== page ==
She wondered if anywhere would be open this early in the morning on a weekday in May. Walking through the silent streets, Claire’s head pushed heavier against her shoulders, until she felt she might have to prop it up with her hands. It reminded her of a tiny baby, whose giant head – too large for the scrawny body – bobbed and swayed like a ball on a piece of elastic.
The thought led her by increments to an image of Kim telling her about her baby and on, by more awful pictures, to the moment when Michael opened his stupid mouth and broke apart a twenty-year friendship.
Claire’s feet led her onwards, following an unheard call. A faint scent of bacon wafted on the sea breeze and she realised her feet were more reliable than her brain. They led her to a small café, barely a room with three tables and a breakfast bar at the window. Every table was full of men, elbows out, tucking into a steaming plate of pork and grease. The smell twisted Claire’s stomach and reminded her of the lack of dinner.
Conscious of eyes watching, Claire walked head high to the counter and stopped.
“What’ll it be, love?”
A man in a blue and white striped apron met her gaze. His face seemed friendly although he didn’t smile. She hesitated, then blurted out, “Full English, all the trimmings, and the strongest coffee you have.”
Her words raised the corners of his mouth, and he nodded. “Heavy night?” There was understanding in his voice.
“Something like that,” Claire mumbled, reaching into her bag for her purse. It wasn’t there. Her heart thudded and she searched again, then remembered that she had tucked it into her rucksack for safe-keeping before wandering along the beach. Being mugged had left her cautious.
“Crap. Sorry, scrap that, I’ve left my purse at the hostel.”
“You’re staying at the YHA?”
“No worries, you can pay me later. The manager’s a friend of mine. Besides, you look like you’ll be more trouble if I don’t feed you. You’re greener than seaweed.”
The man’s words made Claire realise how wobbly she felt. A combination of insomnia and lack of food had left as weak as a tangle of bladderwrack. If she was the same colour, that was no surprise.
“Thank you.” Claire tried to smile but the nerves in her face wouldn’t obey. Settling for a nod, she made her way back to the window and climbed onto a stool.
Staring out the window, it felt like looking through a tunnel. Her eyes were open but her vision felt reduced to a tiny point surrounded by sleep. Fog descended in her skull.
I wonder if this is what it feels like to die? This diminishing of senses; this muffling of sight and sound and thought? For a brief moment Claire thought it might be quite nice to die. No more decisions, no more wrong choices, no more guilt.
“Here you go, love, get your chops round that. You’ll feel right as rain in no time.”
The man in the stripy apron plonked a plate and a thick white mug of steaming coffee in front of her. Her stomach heaved at the smell, and she thought she might be sick.
Taking a piece of white toast, dripping with butter, Claire nibbled on the edges and waited to see what happened.
Like a tiny crack breaking open the dam, Claire realised she was starving. Grasping knife and fork, she attacked the breakfast with gusto and didn’t stop until the plate was clean, even eating the fried bread and black pudding, items that would normally be pushed carefully to one side. Washing it down with coffee, Claire wrapped both hands around the warm mug and sighed.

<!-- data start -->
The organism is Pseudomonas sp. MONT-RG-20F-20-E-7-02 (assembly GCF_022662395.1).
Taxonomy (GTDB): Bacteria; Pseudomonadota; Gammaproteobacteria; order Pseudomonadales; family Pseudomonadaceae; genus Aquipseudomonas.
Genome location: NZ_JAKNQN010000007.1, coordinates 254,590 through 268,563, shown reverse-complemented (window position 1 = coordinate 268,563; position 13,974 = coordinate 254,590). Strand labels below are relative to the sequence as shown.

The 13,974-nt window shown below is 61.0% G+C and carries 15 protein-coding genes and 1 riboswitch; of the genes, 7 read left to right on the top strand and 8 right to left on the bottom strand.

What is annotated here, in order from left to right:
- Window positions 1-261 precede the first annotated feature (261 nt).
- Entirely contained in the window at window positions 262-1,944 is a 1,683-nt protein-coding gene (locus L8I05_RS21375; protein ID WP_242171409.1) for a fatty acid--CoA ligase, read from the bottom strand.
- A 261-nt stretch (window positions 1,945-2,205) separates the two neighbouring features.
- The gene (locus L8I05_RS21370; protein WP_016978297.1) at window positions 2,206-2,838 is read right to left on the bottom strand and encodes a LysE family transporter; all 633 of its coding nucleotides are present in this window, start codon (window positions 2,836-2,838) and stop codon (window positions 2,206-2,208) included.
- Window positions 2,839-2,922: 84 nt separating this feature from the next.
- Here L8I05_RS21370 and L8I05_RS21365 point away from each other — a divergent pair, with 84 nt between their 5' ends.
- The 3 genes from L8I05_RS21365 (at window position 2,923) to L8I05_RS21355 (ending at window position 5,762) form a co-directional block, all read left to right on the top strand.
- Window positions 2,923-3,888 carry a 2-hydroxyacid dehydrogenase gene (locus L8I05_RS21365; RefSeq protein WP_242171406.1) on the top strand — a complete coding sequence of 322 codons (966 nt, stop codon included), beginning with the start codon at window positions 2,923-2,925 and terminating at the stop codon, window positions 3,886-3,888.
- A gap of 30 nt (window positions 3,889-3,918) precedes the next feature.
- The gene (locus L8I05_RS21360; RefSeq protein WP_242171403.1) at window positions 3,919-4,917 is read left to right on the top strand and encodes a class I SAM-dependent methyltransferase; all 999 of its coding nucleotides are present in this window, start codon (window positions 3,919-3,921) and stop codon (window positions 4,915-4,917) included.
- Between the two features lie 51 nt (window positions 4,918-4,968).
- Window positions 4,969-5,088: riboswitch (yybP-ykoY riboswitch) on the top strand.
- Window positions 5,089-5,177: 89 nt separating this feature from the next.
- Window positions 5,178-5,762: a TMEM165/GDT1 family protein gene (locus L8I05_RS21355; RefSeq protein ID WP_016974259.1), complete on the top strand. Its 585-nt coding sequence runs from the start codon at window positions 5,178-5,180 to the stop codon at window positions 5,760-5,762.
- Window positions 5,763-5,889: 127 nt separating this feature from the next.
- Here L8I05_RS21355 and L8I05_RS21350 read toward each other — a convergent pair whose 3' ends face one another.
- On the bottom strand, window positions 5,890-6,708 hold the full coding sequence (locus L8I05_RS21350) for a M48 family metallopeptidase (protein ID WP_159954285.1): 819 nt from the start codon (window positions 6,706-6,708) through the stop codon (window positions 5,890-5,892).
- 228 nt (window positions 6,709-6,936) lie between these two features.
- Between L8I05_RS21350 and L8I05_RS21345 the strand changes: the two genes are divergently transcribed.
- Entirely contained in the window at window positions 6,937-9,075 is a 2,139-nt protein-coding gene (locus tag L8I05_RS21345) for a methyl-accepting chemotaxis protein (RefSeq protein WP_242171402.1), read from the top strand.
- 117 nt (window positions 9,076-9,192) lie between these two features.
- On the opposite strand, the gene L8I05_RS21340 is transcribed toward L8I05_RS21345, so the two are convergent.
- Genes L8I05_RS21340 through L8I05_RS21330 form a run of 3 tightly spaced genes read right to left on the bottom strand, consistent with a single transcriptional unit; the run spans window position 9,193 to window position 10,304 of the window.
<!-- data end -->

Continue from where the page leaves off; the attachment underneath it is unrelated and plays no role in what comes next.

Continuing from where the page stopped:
A cloud covered the sun and, in the sudden darkness, Claire saw her reflection in the shop window. A jolt of shock ran through her chest and into her over-full tummy.
When did I get so thin? With exploring fingers, she traced the lines of her cheekbones, jutting out beneath deep-set eyes. She hadn’t looked in a mirror for days, not properly. Only the tiny mirror in her make-up case, on the morning of the interview, to apply mascara.
All those years of stupid diets to keep up with the waifs at work, and all I needed to do was lose my best friend, quit my job and forget how to sleep. Simple, really.
Sipping at the coffee, she realised the breakfast was the first proper meal she’d had since Kim’s wedding. Even at Ruth’s she’d been more concerned with ensuring that Ruth and Sky ate than worrying about her own consumption.
What am I going to do?
Conor’s words the night before slipped through the fog. They rattled her. His passion left her with an urge to run. His comment, that he would counter offer rather than let her leave, sounded slightly psychotic.
He doesn’t even know me. She couldn’t imagine Carl thinking that way. He had counter-offered, but only because he didn’t want to lose clients, not because he didn’t want to lose her. It felt like it had when she realised Michael was keeping tabs on her though her Tweets and blog posts.
Mind you, that paid off. Goodness only knows how long I would have been stuck in that lane if he hadn’t called the police.
Michael. Kim. Conor. Carl. Their faces, their voices, their demands and concerns, crowded round Claire like circus clowns, freaky and frightening. She felt like she might burst. She wanted to tell them all to get lost; to run and keep running.
Scribbling her name and number on a napkin, Claire left it with the man behind the counter, with assurances that she would pay later in the day. Then she hurried from the café, her need for space and silence overwhelming.